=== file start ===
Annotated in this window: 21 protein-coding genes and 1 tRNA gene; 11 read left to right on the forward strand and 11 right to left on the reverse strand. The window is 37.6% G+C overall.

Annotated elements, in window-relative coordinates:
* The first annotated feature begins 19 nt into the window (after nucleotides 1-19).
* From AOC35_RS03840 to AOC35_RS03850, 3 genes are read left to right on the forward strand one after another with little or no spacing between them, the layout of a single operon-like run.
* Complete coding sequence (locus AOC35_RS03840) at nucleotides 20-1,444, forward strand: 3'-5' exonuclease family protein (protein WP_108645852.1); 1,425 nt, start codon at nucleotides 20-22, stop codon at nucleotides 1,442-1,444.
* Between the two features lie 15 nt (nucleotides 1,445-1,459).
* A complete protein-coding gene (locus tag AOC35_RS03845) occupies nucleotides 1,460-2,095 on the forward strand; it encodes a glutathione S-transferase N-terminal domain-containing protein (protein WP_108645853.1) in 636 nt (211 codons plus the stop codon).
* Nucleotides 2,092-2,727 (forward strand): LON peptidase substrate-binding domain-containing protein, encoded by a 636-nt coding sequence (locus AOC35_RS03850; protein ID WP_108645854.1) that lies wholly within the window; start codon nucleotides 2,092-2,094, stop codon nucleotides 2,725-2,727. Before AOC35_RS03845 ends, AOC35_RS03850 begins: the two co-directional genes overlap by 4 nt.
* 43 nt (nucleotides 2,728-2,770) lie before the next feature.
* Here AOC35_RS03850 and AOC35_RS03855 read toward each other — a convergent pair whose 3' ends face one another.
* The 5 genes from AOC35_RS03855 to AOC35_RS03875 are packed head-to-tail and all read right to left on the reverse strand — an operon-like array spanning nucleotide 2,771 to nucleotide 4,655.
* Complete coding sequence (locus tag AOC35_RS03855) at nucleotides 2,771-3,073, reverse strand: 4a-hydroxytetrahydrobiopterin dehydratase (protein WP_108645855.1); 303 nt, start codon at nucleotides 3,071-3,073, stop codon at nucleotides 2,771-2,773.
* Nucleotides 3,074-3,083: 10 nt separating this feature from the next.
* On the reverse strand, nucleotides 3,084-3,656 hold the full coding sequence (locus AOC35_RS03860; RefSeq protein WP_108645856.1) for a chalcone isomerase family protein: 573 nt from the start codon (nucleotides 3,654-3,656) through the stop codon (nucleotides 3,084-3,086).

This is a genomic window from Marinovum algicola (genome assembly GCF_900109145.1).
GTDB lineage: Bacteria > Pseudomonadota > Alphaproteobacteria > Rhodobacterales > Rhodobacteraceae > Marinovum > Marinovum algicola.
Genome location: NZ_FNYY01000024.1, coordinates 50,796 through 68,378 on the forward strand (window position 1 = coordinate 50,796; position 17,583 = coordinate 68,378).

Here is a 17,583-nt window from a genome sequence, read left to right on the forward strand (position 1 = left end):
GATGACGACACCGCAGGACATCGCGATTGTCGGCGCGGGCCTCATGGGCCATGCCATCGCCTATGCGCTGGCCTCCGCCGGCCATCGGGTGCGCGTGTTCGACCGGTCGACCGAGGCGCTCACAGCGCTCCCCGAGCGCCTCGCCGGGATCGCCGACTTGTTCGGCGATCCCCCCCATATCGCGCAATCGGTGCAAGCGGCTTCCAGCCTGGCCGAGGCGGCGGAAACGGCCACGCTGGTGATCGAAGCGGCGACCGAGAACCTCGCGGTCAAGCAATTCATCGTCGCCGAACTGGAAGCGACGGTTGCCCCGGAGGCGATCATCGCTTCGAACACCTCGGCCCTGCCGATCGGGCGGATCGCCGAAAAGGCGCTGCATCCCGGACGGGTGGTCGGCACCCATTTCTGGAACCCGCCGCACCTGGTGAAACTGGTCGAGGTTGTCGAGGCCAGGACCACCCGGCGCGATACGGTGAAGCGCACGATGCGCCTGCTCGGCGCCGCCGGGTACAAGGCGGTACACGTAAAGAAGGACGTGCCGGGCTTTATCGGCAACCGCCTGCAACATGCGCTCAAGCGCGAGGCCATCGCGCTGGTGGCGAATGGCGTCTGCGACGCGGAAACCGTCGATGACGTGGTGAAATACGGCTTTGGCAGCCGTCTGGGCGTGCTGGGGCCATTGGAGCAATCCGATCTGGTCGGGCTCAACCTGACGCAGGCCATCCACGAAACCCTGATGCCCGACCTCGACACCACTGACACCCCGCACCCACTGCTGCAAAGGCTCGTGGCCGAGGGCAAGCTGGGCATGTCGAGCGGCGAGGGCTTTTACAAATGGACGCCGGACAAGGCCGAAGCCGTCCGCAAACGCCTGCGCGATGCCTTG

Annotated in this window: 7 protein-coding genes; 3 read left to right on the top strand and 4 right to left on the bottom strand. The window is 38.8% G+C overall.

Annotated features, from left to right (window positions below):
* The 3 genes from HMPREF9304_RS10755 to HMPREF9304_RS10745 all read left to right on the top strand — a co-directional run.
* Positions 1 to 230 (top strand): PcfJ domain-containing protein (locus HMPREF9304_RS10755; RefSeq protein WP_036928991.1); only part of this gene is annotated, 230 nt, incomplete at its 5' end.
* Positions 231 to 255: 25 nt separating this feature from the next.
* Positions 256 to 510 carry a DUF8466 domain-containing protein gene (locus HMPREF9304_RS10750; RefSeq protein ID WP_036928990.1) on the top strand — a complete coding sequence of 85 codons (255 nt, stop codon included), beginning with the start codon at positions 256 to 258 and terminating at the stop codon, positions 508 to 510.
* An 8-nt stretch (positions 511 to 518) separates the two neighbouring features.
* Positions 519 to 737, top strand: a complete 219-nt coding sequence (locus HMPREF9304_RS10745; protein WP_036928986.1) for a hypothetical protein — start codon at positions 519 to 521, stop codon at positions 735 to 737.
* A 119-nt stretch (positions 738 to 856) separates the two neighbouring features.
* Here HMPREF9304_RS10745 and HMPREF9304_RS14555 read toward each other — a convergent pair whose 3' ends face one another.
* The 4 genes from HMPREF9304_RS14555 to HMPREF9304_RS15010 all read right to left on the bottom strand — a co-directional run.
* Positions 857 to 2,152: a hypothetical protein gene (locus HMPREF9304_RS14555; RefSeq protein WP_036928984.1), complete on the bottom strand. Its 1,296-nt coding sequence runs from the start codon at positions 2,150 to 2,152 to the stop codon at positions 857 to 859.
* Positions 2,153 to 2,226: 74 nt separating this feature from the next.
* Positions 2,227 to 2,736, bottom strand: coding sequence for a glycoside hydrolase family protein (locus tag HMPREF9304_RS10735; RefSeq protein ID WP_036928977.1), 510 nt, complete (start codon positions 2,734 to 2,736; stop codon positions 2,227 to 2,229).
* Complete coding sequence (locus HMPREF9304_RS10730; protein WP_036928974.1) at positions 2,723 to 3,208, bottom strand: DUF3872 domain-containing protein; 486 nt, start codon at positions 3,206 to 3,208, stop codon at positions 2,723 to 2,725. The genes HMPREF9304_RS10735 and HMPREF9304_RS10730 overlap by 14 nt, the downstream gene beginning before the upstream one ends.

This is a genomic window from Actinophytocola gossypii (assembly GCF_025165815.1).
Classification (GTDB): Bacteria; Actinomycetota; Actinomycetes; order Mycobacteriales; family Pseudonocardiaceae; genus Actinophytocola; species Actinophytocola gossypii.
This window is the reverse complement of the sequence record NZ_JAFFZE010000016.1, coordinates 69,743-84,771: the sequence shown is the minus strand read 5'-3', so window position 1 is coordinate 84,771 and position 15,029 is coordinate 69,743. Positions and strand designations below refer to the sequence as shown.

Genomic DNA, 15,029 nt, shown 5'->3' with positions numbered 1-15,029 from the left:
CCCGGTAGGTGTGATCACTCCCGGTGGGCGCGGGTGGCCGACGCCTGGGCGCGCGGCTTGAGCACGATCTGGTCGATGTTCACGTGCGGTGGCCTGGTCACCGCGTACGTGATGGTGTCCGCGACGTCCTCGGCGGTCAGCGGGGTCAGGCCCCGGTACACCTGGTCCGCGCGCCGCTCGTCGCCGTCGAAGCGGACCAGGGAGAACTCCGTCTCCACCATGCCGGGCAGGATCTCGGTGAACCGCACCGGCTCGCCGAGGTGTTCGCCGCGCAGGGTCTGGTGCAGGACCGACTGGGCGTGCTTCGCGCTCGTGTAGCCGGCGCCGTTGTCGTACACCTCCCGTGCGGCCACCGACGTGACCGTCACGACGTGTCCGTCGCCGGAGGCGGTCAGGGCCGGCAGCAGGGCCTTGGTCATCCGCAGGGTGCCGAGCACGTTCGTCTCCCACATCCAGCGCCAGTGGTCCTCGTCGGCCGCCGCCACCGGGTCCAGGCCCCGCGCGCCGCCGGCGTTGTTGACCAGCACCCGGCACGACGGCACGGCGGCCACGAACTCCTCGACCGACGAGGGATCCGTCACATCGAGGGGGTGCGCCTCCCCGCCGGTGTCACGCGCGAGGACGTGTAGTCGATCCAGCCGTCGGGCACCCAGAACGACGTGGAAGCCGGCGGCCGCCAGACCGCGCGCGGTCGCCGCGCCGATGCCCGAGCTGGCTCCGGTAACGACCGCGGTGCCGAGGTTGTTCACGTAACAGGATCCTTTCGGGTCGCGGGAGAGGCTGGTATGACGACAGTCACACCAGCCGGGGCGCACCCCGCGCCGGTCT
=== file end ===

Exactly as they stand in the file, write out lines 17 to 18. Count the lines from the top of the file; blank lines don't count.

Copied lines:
Genome location: NZ_FNYY01000024.1, coordinates 50,796 through 68,378 on the forward strand (window position 1 = coordinate 50,796; position 17,583 = coordinate 68,378).

Here is a 17,583-nt window from a genome sequence, read left to right on the forward strand (position 1 = left end):